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Joint Statement from Members of the Child and Youth Mental Health Sector and its Stakeholders

Youth and the dedicated workers supporting them are struggling – and the pandemic has only exacerbated this. A Statistics Canada report shows youth are the least likely among all age groups to report good mental health– and saw the most significant drop in self-reported mental health since the pandemic[1]. Only 42% of youth report their mental health as excellent or very good[2]. At the onset of the COVID-19 pandemic, demand for Kids Help Phone’s services more than doubled. By the end of 2020, Kids Help Phone served young people 4.6 million times across all its services – an increase of 137% over pre-pandemic volume. That sustained increase in demand has continued, with Kids Help Phone serving young people 4.7 million times nationally in 2021[3].

Systemic discrimination also affects the mental health of many young people, including: Indigenous youth, racialized youth, 2SLGBTQ+ youth, youth with disabilities, and newcomer and immigrant youth. Systemic discrimination can lead to trauma or intergenerational trauma[4] and also impact access to care and the outcomes of care[5]. Young people, racialized youth, and 2SLGBTQ+ youth may face additional barriers to accessing mental health supports, such as: not knowing where to go; not having affordable access; or feeling judged by others[6].

Many front-line workers are also struggling with their own mental health and experiencing burnout, including front-line staff working with children and youth where the impact is disproportionately high. Despite this, only one-third of employees have access to programs to prevent burnout[7], and only one-third say they would feel comfortable talking to their supervisor about mental health issues[8]. Without additional support for front-line staff in programs, youth will be unable to receive the highest quality of care.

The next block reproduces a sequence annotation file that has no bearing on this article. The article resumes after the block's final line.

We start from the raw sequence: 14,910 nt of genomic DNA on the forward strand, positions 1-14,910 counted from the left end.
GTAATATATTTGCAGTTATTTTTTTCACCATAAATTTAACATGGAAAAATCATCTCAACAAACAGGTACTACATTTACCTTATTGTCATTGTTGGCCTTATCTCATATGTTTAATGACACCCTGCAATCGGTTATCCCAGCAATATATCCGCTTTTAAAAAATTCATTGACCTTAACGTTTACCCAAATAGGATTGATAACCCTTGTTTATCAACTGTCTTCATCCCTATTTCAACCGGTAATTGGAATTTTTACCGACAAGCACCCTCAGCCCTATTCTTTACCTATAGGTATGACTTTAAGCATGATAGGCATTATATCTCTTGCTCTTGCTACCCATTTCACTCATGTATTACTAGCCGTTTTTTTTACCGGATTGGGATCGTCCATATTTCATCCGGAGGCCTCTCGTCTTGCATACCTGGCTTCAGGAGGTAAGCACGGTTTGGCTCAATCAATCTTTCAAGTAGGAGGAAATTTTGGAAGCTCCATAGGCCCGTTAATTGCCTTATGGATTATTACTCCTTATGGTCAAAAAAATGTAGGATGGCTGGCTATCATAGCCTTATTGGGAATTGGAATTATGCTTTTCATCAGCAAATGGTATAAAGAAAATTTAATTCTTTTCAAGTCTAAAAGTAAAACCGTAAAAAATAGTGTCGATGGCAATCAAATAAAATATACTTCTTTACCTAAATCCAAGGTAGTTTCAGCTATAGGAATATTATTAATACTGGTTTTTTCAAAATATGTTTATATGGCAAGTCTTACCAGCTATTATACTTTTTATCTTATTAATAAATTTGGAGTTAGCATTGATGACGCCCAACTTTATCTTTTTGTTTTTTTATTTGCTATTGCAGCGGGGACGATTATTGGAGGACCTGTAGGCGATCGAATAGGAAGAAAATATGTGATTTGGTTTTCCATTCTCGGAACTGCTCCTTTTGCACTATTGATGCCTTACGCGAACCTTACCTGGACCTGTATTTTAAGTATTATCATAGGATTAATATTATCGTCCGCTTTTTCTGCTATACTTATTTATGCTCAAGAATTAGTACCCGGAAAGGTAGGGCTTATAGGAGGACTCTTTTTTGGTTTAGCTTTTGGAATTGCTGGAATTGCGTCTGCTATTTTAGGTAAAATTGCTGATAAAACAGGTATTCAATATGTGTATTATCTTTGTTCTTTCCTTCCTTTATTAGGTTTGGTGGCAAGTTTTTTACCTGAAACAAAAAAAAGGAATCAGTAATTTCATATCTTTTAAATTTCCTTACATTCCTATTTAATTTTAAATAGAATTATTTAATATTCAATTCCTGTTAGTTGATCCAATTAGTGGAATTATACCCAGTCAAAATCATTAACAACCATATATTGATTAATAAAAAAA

Investing in mental health services will not only support youth and front-line staff now – but will also have long-term impacts into the future. When children and youth have access to early intervention and prevention programs, they carry those skills with them throughout their lives – reducing the likelihood of needing intensive mental health supports later in life. An international study published in the British Medical Journal in 2022 found that the return on investment for every $1.00 spent on preventing and treating mental illness in adolescents has $23.60 of health and economic benefits within the economy[9]

The government has committed to ensuring mental health supports are accessible to children and youth as they recover from the impact of the pandemic; and to invest in mental health interventions for people disproportionately impacted by COVID-19, including health care workers, front-line workers, seniors, Indigenous people, and Black and racialized Canadians[10], through its mandate letters. We, as members of the child and youth mental health sector and its stakeholders, call upon the federal government to invest in the mental health of youth and the front-line workers who support them – and continue to invest in mental health at  COVID-19 funding levels. This should include, clear equity targets to ensure youth are not being left behind:

All of the recommendations above should be coordinated with significant investments to address the social determinants of health, including significant new investments in poverty reduction and ensuring all youth have access to affordable, adequate, and healthy housing, and opportunities for employment and training.  

Non-profit organizations, including those listed below, would be pleased to be consulted and provide input and recommendations on the design and implementation of these investments. We look forward to continuing working with the government to support youth mental health.

– BGC Canada, Big Brothers Big Sisters of Canada, Canadian Mental Health Association,, National, National Alliance for Children & Youth (NACY), Wellesley Institute, YouthREX and YMCA Canada.